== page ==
How to Make a Driftwood Christmas Tree
(Reprinted with Permission from DIYDriftwood.com) Christmas is right around the corner again, so now is the time to try your hand at making a driftwood Christmas Tree.
Parts list for Making a Driftwood Christmas Tree:
• 20-25 Driftwood pieces, various lengths. (check out our LittleDriftwoodShop.com for driftwood pieces)
• 1 Starfish or other tree topper
• 3 8/32 Threaded rod 3′ long
• 3 8/32 nuts
• 3 8/32 washers
• 3 8/32 lock washers
• Power Drill
• 11/64″ brad point drill (The brad point drill has a sharp point on it. It is made for drilling holes in wood without the drill wandering. The 11/64” size is perfect to allow the threaded rod to fit through).
• 1/2″ Forstner bit (use this bit to make a couterbore hole in the base piece so that the nut, lock washer, and washer will not stick out on the bottom of the base).
• Hacksaw To cut the threaded rod.
• File (This is to clean up the end of the threaded rod after you cut it with the hack
• Scrap wood block (A groove cut into the block will make it easier to hold the driftwood pieces while you drill them).
• Hot glue gun – For gluing the starfish on to the top piece.
Steps for Creating Your Driftwood Christmas Tree:
1. Choose the two largest pieces for the base of your driftwood Christmas Tree.
If you are lucky, you can use a curved piece to fit over the very bottom piece. I ended up turning a branch so that the base would at least have three points to rest on.
2. Hold the base pieces together exactly the way you will want them to be positioned, and drill through both of them together. When you put them onto the threaded rod, this is how they will be aligned.
3. Next, using the Forstner bit, you will want to enlarge the hole on the bottom part of the base just deep enough so that when you screw in the nut it will not stick out and the base will will sit flat.
4. I also counterbore the hole on the top part of the base to hide the nut. So, here you see a counterbored hole in both the bottom and top of my base pieces.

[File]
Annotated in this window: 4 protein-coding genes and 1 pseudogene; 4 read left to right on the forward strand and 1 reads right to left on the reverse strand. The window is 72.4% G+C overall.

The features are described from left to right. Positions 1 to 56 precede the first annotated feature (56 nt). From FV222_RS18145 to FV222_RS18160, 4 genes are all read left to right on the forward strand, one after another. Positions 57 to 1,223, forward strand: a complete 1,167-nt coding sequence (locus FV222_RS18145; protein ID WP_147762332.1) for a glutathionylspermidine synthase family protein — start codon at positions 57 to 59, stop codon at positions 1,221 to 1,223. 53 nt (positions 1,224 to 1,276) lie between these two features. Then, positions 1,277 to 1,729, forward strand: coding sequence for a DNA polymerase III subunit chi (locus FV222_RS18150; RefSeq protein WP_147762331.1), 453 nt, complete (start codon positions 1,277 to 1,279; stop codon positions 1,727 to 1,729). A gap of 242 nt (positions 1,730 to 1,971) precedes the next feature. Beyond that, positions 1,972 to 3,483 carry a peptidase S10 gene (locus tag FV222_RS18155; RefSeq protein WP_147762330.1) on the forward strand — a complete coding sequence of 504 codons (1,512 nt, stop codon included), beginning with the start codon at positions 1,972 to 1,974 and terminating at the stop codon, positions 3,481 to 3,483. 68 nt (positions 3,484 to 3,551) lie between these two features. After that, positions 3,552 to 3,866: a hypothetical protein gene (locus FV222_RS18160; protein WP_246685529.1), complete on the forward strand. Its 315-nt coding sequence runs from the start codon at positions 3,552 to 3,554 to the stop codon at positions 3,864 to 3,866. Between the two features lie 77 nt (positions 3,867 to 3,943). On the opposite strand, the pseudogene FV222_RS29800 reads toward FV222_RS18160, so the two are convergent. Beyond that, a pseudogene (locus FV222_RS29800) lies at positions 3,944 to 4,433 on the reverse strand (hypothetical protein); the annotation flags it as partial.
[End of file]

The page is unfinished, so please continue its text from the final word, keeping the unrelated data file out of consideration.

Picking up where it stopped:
5. Next put the nut, lock washer and washer on the threaded rod – in that order. The washer goes against the wood. The lock washer goes next, then the nut. The lock washer will help keep it from loosening up over time.
6. Insert this into the top piece of the base and then put the bottom piece on.
7. Put on a washer followed by a lock washer and then finally a nut. Make sure that the hardware does not stick out past the bottom or the tree will not stand up. This is why you want to counterbore a hole.
9. Hold each branch in place to get an idea of where you want to drill the hole and mark where you want to drill the hole.
10. Hold each piece against a block of scrap wood when you drill the hole. If you make a V shaped groove in the block, it will be easier to hold the pieces still when you drill them.
11. Then just slide the drilled branch onto the threaded rod. Don’t secure the pieces as they will need to be removed in order to cut the rod to its final size. Later you can adjust the pieces for best placement and secure them with a glue gun if you wish. I didn’t see the need for that.
12. Continue drilling and placing the branches until they are all done.
13. When all the branches are in place, mark the threaded rod with a sharpie at the point where you want to cut the excess. I decided to leave about 3 inches on top to put the starfish.
14. Remove all the branches and carefully lay them out in the order in which you had them placed on the rod.
15. Now cut the threaded rod with a hacksaw. Use a file to clean up the sharp, cut end of the threaded rod in order to be able to thread an 8-32 nut onto the end.
16. Re-assembly the tree. Here is what it looked like after I cut the threaded rod and put all the branches back on, then a washer, lock washer and nut – in that order. Tighten the top nut enough to hold the tree together. I was still able to move the branches a little to position them for best placement.
17. Finally, I chose a small, straight piece of driftwood for the top and drilled a hole straight through the middle to be able to insert it over the rod. To drill it, I held the piece against the scrap block with a clamp. This kept my fingers away from the spinning drill bit.
I also filed the very top into a point so that it would fit into the starfish better when I glued it.
Here’s how it looked before I glued the starfish on top:
18. Position the starfish. Decide just where you want to glue it. Glue the starfish on to the top with a hot glue gun and hold it in place while it hardens. Place it on top for a finished tree.